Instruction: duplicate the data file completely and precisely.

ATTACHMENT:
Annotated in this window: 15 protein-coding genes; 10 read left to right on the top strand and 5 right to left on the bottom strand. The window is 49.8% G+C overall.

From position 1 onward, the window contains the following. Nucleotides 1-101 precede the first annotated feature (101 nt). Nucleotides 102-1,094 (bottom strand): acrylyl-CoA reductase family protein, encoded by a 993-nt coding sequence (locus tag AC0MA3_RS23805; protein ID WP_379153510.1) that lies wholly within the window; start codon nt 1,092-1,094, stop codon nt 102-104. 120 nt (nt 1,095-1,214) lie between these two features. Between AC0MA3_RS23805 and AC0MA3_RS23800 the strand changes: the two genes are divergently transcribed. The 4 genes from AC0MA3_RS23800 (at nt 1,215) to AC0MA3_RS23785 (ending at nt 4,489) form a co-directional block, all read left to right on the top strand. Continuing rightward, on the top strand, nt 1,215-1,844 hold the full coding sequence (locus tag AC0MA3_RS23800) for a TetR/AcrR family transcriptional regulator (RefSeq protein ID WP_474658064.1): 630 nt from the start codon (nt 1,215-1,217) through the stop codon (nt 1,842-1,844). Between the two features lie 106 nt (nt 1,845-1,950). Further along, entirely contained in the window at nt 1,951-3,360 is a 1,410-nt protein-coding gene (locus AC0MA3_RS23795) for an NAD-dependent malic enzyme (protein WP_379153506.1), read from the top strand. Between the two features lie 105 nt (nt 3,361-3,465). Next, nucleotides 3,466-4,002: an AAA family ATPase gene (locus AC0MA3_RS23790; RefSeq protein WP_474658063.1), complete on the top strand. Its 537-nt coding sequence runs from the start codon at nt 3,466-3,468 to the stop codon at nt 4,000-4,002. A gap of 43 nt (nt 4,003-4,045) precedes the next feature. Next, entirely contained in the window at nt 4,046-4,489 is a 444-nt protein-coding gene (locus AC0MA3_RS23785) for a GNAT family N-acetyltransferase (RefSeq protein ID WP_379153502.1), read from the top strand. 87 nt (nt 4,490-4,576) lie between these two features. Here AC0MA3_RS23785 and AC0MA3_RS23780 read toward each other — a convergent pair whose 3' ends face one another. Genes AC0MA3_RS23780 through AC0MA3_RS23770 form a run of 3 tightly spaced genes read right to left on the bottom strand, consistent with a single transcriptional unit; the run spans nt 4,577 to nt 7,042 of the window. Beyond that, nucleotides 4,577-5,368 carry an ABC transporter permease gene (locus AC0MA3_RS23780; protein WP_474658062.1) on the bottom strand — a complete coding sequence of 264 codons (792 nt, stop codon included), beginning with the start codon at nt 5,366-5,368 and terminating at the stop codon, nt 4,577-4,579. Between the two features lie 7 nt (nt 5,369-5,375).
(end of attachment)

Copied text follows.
Annotated in this window: 15 protein-coding genes; 10 read left to right on the top strand and 5 right to left on the bottom strand. The window is 49.8% G+C overall.

From position 1 onward, the window contains the following. Nucleotides 1-101 precede the first annotated feature (101 nt). Nucleotides 102-1,094 (bottom strand): acrylyl-CoA reductase family protein, encoded by a 993-nt coding sequence (locus tag AC0MA3_RS23805; protein ID WP_379153510.1) that lies wholly within the window; start codon nt 1,092-1,094, stop codon nt 102-104. 120 nt (nt 1,095-1,214) lie between these two features. Between AC0MA3_RS23805 and AC0MA3_RS23800 the strand changes: the two genes are divergently transcribed. The 4 genes from AC0MA3_RS23800 (at nt 1,215) to AC0MA3_RS23785 (ending at nt 4,489) form a co-directional block, all read left to right on the top strand. Continuing rightward, on the top strand, nt 1,215-1,844 hold the full coding sequence (locus tag AC0MA3_RS23800) for a TetR/AcrR family transcriptional regulator (RefSeq protein ID WP_474658064.1): 630 nt from the start codon (nt 1,215-1,217) through the stop codon (nt 1,842-1,844). Between the two features lie 106 nt (nt 1,845-1,950). Further along, entirely contained in the window at nt 1,951-3,360 is a 1,410-nt protein-coding gene (locus AC0MA3_RS23795) for an NAD-dependent malic enzyme (protein WP_379153506.1), read from the top strand. Between the two features lie 105 nt (nt 3,361-3,465). Next, nucleotides 3,466-4,002: an AAA family ATPase gene (locus AC0MA3_RS23790; RefSeq protein WP_474658063.1), complete on the top strand. Its 537-nt coding sequence runs from the start codon at nt 3,466-3,468 to the stop codon at nt 4,000-4,002. A gap of 43 nt (nt 4,003-4,045) precedes the next feature. Next, entirely contained in the window at nt 4,046-4,489 is a 444-nt protein-coding gene (locus AC0MA3_RS23785) for a GNAT family N-acetyltransferase (RefSeq protein ID WP_379153502.1), read from the top strand. 87 nt (nt 4,490-4,576) lie between these two features. Here AC0MA3_RS23785 and AC0MA3_RS23780 read toward each other — a convergent pair whose 3' ends face one another. Genes AC0MA3_RS23780 through AC0MA3_RS23770 form a run of 3 tightly spaced genes read right to left on the bottom strand, consistent with a single transcriptional unit; the run spans nt 4,577 to nt 7,042 of the window. Beyond that, nucleotides 4,577-5,368 carry an ABC transporter permease gene (locus AC0MA3_RS23780; protein WP_474658062.1) on the bottom strand — a complete coding sequence of 264 codons (792 nt, stop codon included), beginning with the start codon at nt 5,366-5,368 and terminating at the stop codon, nt 4,577-4,579. Between the two features lie 7 nt (nt 5,369-5,375).